HomeAsian AmericansAmy Le shares her journey from refugee boat to published author

Amy Le shares her journey from refugee boat to published author

by Jessica Xiao, AsAmNews Contributor

Amy Le was born nine months before the fall of Saigon. She was just 5 years old when her mother brought her and her 16-year-old cousin to America from Vietnam on a boat with 40 other refugees, traveling through the South China Sea.

Today she is the founder of Quill Hawk Publishing, has authored five books and has helped other authors publish their own books through her imprint. She’s working on six to seven books now, with several more in the pipeline.

“I never wanted to be a writer. It took the catalyst of my mom dying to push me to that next discomfort level. It’s never too late. I’m in my forties– I’m actually 48 years old, and I started this writing journey, pivoting from my Microsoft and T-Mobile corporate career where I was doing very well. I left all that behind to write, not knowing if anybody’s going to read it, not knowing if I’m going to make any money from it, and it has grown its own wings and legs to now where I own my own publishing company and help other authors indie-publish their own,” Le said in an interview with AsAmNews.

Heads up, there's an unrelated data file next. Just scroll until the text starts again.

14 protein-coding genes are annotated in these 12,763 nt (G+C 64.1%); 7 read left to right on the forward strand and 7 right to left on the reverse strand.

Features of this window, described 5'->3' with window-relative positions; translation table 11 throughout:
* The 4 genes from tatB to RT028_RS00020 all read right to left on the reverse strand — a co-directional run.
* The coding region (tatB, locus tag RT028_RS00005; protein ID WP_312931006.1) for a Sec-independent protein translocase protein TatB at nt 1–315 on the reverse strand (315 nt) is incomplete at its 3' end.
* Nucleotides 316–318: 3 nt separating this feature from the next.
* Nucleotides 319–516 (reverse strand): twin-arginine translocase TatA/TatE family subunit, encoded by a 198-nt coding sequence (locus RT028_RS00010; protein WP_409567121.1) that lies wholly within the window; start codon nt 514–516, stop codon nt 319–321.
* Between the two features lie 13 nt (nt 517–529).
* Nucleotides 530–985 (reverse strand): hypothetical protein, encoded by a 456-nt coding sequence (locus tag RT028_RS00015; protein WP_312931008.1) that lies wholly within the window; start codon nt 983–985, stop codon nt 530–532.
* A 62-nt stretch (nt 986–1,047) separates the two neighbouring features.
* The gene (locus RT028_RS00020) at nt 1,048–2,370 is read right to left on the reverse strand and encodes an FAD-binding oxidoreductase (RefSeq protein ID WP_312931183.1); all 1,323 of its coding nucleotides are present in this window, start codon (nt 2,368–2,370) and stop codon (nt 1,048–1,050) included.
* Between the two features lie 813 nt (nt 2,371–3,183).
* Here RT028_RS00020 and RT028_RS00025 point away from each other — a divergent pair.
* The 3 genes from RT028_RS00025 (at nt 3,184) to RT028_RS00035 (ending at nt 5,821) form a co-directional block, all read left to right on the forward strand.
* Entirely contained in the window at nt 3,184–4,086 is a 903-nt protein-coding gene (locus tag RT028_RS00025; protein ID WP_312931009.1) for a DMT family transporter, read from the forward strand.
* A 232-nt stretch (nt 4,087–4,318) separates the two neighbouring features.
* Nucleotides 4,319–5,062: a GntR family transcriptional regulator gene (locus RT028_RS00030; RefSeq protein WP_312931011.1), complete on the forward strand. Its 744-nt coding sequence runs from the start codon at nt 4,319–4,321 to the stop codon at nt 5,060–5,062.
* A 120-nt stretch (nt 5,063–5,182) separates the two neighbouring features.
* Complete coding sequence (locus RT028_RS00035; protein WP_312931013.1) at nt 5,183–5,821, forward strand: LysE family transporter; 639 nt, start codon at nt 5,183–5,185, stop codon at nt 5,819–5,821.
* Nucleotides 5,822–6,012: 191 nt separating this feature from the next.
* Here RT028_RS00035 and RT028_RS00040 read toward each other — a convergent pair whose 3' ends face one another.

Her trilogy Snow in Vietnam, Snow in Seattle, and Snow’s Kitchen is based on her own life and her mom’s journey from Vietnam to America.

“It’s all about the Communist regime. How do we survive that with the fall of Saigon, how we survive the boat, the refugee experience itself, and being in the refugee camps, to cultural identity and growing up as a teenager, not knowing if I’m Vietnamese or American. It encompasses all of that,” Le said.

Le believes it’s imperative to capture these stories before the older generations are no longer with us. She is part of a podcast called Vietnamese Boat People, which has released a conversation kit to help folks ask their family about their own diasporic histories.

“It’s taken over forty years for that trauma to heal a little bit, to be able to speak about it. And now you’ve got the 1.5 and 2.0 generations curious. The older generation is dying and they’re taking their stories with them,” she said.